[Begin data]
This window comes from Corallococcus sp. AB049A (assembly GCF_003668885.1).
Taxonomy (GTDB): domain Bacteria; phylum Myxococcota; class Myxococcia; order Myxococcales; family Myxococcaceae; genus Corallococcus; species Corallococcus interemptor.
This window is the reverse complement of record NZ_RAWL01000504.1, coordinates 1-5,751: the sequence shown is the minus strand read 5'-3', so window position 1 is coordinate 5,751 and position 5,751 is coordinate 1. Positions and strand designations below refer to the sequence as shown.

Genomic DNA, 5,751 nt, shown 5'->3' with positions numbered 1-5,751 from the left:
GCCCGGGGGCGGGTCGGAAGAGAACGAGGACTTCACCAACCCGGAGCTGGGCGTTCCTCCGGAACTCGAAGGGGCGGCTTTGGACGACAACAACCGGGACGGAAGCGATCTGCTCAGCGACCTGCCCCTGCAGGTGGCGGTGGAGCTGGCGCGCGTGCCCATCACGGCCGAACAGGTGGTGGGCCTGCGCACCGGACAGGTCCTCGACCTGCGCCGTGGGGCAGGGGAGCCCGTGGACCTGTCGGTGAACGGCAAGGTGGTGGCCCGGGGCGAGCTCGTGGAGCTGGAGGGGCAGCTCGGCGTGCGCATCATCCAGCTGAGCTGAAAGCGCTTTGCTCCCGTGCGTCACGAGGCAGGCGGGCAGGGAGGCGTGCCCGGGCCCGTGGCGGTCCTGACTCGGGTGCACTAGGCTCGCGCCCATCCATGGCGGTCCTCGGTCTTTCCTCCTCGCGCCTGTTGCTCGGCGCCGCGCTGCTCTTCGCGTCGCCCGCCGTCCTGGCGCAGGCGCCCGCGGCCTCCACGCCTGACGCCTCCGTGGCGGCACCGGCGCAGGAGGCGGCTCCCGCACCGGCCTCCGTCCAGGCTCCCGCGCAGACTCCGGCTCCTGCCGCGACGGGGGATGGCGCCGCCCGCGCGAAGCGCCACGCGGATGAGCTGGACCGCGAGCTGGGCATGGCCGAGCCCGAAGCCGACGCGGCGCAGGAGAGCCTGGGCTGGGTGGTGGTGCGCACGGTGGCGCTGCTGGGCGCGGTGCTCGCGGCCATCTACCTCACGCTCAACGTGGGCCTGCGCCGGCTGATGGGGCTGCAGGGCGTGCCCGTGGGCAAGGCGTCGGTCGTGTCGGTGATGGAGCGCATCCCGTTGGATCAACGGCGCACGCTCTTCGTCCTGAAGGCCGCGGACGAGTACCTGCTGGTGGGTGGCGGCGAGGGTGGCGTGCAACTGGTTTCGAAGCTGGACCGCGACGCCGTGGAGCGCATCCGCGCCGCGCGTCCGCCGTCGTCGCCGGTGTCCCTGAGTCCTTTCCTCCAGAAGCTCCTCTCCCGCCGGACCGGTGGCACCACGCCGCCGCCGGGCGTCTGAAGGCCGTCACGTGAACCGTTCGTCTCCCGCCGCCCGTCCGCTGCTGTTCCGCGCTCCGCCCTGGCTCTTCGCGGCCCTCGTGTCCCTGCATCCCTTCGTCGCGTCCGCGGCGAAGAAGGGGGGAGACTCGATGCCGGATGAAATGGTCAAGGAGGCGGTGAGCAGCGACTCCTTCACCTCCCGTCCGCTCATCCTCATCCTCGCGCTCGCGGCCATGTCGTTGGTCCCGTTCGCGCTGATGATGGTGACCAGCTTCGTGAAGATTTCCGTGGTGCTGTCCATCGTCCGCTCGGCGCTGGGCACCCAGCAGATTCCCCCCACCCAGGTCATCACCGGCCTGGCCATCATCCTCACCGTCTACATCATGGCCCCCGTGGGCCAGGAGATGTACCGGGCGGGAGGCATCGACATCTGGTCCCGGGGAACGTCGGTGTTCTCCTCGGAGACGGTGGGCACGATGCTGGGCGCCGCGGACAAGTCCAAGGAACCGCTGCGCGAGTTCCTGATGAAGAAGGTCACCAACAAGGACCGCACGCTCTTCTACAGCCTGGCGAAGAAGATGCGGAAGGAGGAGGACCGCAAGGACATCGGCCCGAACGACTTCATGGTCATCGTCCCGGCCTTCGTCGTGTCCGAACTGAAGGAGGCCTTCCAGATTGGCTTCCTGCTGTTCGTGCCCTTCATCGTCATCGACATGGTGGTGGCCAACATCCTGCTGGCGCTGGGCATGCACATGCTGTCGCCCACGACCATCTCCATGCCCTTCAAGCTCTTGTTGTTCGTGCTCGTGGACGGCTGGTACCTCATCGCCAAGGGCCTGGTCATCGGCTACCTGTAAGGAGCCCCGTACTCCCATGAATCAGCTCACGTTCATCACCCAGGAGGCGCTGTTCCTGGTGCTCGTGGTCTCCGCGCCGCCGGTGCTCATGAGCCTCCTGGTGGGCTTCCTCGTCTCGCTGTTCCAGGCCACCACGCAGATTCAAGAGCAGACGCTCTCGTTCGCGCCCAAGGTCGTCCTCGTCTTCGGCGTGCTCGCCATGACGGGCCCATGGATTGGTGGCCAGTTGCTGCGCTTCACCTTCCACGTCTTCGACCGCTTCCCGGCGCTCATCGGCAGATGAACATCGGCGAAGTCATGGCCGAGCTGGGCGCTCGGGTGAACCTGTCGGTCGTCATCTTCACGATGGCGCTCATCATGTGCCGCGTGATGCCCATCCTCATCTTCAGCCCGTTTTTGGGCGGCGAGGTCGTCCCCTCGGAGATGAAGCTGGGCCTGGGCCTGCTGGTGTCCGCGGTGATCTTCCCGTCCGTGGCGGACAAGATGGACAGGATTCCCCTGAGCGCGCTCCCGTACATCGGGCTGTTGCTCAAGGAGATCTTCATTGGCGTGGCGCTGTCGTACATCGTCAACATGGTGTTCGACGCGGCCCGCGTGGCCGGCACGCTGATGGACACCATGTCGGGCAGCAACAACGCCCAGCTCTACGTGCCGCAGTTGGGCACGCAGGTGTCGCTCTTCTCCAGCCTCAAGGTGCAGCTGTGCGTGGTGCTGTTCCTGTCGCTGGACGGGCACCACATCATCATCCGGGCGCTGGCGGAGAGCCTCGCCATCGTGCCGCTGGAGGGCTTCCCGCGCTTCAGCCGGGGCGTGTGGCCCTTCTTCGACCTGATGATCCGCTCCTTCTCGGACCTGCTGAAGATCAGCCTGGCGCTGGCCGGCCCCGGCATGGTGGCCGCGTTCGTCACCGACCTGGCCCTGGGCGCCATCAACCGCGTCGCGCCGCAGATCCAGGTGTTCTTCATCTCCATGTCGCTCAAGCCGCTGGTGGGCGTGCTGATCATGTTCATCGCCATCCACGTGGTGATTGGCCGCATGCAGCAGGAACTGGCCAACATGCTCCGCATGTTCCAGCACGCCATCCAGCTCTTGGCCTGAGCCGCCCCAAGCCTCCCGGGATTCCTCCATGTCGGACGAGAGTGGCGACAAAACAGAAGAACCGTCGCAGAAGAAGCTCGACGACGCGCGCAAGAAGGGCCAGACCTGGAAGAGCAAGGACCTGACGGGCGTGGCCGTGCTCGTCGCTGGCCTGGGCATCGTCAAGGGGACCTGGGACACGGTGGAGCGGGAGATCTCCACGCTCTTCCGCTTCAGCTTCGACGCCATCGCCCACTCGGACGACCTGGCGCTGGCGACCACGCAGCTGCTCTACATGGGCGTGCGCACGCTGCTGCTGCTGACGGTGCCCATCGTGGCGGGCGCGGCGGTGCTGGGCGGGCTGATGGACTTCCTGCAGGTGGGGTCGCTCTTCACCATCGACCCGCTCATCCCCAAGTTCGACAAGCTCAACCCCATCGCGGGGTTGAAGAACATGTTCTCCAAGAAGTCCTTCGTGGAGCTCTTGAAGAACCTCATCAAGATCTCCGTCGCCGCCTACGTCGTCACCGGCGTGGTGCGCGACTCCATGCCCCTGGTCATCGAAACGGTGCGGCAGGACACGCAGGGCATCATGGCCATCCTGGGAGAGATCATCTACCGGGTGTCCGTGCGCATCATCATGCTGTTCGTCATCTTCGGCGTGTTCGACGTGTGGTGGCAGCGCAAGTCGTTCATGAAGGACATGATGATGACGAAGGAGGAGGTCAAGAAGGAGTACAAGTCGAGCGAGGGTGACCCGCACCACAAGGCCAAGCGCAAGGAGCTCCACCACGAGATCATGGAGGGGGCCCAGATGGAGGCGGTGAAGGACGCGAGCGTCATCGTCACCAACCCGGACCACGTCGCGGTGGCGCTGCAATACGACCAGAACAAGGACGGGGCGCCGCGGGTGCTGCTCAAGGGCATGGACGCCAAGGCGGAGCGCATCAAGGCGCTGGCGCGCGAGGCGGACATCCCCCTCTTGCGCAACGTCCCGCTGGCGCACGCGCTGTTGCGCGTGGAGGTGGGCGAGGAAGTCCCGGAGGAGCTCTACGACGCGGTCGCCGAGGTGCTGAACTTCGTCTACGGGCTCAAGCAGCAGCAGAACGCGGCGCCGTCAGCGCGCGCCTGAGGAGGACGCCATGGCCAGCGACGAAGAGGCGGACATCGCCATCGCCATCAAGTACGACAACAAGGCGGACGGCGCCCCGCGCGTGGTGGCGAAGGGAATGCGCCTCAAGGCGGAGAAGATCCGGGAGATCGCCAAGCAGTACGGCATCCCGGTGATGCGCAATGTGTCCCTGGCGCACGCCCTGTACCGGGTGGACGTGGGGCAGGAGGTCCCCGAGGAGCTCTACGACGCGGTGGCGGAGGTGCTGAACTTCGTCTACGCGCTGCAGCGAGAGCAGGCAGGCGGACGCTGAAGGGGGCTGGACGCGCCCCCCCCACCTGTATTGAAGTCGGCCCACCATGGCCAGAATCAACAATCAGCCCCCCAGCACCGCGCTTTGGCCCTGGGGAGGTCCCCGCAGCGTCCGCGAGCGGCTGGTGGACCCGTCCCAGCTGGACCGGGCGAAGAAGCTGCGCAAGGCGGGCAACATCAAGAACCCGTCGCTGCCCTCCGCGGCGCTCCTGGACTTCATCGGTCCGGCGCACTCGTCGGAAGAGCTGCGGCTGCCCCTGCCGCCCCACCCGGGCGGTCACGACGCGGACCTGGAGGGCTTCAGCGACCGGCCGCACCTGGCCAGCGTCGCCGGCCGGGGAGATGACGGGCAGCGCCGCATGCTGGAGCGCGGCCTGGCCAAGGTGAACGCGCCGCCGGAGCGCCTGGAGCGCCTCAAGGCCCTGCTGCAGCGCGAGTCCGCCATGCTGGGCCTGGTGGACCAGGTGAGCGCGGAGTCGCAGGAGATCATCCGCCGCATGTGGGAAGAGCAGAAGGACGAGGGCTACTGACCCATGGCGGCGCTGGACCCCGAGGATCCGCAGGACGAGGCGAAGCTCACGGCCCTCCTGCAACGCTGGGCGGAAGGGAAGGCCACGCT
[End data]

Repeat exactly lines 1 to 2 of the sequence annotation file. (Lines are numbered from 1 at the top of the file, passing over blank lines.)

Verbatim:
This window comes from Corallococcus sp. AB049A (assembly GCF_003668885.1).
Taxonomy (GTDB): domain Bacteria; phylum Myxococcota; class Myxococcia; order Myxococcales; family Myxococcaceae; genus Corallococcus; species Corallococcus interemptor.